Technical Paper

Modeling the Effects of Intake Generated Turbulence and Resolved Flow Structures on Combustion in DI Diesel Engines

1996-02-01
960634
Previous studies have shown the importance of the in-cylinder flow field which exists prior to fuel injection on performance and emissions behavior of direct injected (DI) diesel engines. Key parameters in the flow field are the turbulence level and the resolved structures, such as swirl and tumble flow. These characteristics are known to have significant effects on the fuel vaporization, droplet break-up, and fuel-air mixing. The relative importance of these effects is investigated through simulation of injection into a stirred, heated, constant volume combustion bomb, using the computational fluid dynamics codes KIVA-3 [9] and KIVA-II [10]. Initial conditions for these simulations are based on in-cylinder conditions which exist in a heavy duty DI diesel engine immediately prior to fuel injection.
Technical Paper

Modeling Fuel Film Formation and Wall Interaction in Diesel Engines

1996-02-01
960628
A fuel film model has been developed and implemented into the KIVA-II code to help account for fuel distribution during combustion in diesel engines. Spray-wall interaction and spray-film interaction are also incorporated into the model. The model simulates thin fuel film flow on solid surfaces of arbitrary configuration. This is achieved by solving the continuity and momentum equations for the two dimensional film that flows over a three dimensional surface. The major physical effects considered in the model include mass and momentum contributions to the film due to spray drop impingement, splashing effects, various shear forces, piston acceleration, and dynamic pressure effects. In order to adequately represent the drop interaction process, impingement regimes and post-impingement behavior have been modeled using experimental data and mass, momentum and energy conservation constraints. The regimes modeled for spray-film interaction are stick, rebound, spread, and splash.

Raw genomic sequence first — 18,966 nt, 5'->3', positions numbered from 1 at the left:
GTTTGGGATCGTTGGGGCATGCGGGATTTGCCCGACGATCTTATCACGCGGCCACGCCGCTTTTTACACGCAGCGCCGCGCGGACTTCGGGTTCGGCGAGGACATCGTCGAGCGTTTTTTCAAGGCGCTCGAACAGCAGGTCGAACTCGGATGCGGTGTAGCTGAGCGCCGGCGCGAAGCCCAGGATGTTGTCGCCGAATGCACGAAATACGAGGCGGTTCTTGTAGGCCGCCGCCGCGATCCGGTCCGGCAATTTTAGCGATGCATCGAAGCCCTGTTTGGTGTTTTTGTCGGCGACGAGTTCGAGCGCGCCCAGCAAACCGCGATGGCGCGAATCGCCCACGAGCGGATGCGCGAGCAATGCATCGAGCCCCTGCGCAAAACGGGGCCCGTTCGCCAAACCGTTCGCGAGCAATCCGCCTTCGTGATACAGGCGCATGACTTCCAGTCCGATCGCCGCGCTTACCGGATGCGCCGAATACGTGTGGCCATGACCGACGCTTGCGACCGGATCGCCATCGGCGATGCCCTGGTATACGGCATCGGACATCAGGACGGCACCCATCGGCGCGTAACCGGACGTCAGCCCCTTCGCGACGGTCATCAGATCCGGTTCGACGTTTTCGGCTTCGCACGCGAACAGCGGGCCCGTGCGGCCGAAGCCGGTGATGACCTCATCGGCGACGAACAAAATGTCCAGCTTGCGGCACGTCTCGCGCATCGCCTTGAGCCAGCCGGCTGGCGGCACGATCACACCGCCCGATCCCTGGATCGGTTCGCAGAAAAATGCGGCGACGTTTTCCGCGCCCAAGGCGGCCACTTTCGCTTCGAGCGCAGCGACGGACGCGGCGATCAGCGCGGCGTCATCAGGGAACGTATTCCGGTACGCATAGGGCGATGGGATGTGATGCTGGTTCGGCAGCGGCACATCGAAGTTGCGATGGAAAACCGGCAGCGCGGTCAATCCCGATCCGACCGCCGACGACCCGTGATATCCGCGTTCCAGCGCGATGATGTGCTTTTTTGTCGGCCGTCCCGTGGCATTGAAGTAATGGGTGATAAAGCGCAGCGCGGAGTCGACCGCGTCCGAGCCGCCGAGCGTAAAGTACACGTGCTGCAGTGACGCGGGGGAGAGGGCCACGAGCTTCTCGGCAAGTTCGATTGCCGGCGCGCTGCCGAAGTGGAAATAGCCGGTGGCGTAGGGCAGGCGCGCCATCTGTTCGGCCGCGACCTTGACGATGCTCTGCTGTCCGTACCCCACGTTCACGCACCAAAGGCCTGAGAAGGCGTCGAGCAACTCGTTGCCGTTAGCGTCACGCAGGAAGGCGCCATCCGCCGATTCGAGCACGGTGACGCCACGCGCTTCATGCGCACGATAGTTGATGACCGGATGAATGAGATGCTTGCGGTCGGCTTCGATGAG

Technical Paper

An Application of the Coherent Flamelet Model to Diesel Engine Combustion

1995-02-01
950281
A turbulent combustion model based on the coherent flamelet model was developed in this study and applied to diesel engines. The combustion was modeled in three distinct but overlapping phases: low temperature ignition kinetics using the Shell ignition model, high temperature premixed burn using a single step Arrhenius equation, and the flamelet based diffusion burn. Two criteria for transitions based on temperature, heat release rate, and the local Damköhler number were developed for the progression of combustion between each of these phases. The model was implemented into the computational computer code KIVA-II. Previous experiments on a Caterpillar model E 300, # 1Y0540 engine, a Tacom LABECO research engine, and a single cylinder version of a Cummins N14 production engine were used to validate the cylinder averaged predictions of the model.
Technical Paper

The Development and Application of a Diesel Ignition and Combustion Model for Multidimensional Engine Simulation

1995-02-01
950278
An integrated numerical model has been developed for diesel engine computations based on the KIVA-II code. The model incorporates a modified RNG k-ε, turbulence model, a ‘wave’ breakup spray model, the Shell ignition model, the laminar-and-turbulent characteristic-time combustion model, a crevice flow model, a spray/wall impingement model that includes rebounding and breaking-up drops, and other improved submodels in the KIVA code. The model was validated and applied to model successfully different types of diesel engines under various operating conditions. These engines include a Caterpillar engine with different injection pressures at different injection timings, a small Tacom engine at different loads, and a Cummins engine modified by Sandia for optical experiments. Good levels of agreement in cylinder pressures and heat release rate data were obtained using the same computer model for all engine cases.